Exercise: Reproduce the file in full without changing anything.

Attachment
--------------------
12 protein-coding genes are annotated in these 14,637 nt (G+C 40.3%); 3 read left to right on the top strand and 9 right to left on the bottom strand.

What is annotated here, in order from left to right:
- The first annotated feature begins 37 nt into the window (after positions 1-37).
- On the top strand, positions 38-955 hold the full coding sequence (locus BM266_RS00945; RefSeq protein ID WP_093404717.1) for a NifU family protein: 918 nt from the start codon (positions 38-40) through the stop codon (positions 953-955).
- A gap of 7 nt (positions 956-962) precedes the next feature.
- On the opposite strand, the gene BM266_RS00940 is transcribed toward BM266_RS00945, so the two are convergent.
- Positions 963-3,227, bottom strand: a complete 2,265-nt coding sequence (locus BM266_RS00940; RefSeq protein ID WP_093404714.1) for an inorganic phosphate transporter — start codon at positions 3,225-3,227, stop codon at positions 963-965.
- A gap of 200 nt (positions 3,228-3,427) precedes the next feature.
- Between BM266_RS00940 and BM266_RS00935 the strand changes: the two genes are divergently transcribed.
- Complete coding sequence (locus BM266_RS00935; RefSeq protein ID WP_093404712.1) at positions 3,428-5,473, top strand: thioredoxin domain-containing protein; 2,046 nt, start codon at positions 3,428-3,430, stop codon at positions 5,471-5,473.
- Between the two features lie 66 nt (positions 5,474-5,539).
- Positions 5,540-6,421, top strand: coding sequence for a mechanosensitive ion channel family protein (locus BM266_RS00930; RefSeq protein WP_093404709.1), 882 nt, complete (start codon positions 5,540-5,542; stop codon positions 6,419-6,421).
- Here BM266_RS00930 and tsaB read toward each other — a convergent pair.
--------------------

12 protein-coding genes are annotated in these 14,637 nt (G+C 40.3%); 3 read left to right on the top strand and 9 right to left on the bottom strand.

What is annotated here, in order from left to right:
- The first annotated feature begins 37 nt into the window (after positions 1-37).
- On the top strand, positions 38-955 hold the full coding sequence (locus BM266_RS00945; RefSeq protein ID WP_093404717.1) for a NifU family protein: 918 nt from the start codon (positions 38-40) through the stop codon (positions 953-955).
- A gap of 7 nt (positions 956-962) precedes the next feature.
- On the opposite strand, the gene BM266_RS00940 is transcribed toward BM266_RS00945, so the two are convergent.
- Positions 963-3,227, bottom strand: a complete 2,265-nt coding sequence (locus BM266_RS00940; RefSeq protein ID WP_093404714.1) for an inorganic phosphate transporter — start codon at positions 3,225-3,227, stop codon at positions 963-965.
- A gap of 200 nt (positions 3,228-3,427) precedes the next feature.
- Between BM266_RS00940 and BM266_RS00935 the strand changes: the two genes are divergently transcribed.
- Complete coding sequence (locus BM266_RS00935; RefSeq protein ID WP_093404712.1) at positions 3,428-5,473, top strand: thioredoxin domain-containing protein; 2,046 nt, start codon at positions 3,428-3,430, stop codon at positions 5,471-5,473.
- Between the two features lie 66 nt (positions 5,474-5,539).
- Positions 5,540-6,421, top strand: coding sequence for a mechanosensitive ion channel family protein (locus BM266_RS00930; RefSeq protein WP_093404709.1), 882 nt, complete (start codon positions 5,540-5,542; stop codon positions 6,419-6,421).
- Here BM266_RS00930 and tsaB read toward each other — a convergent pair.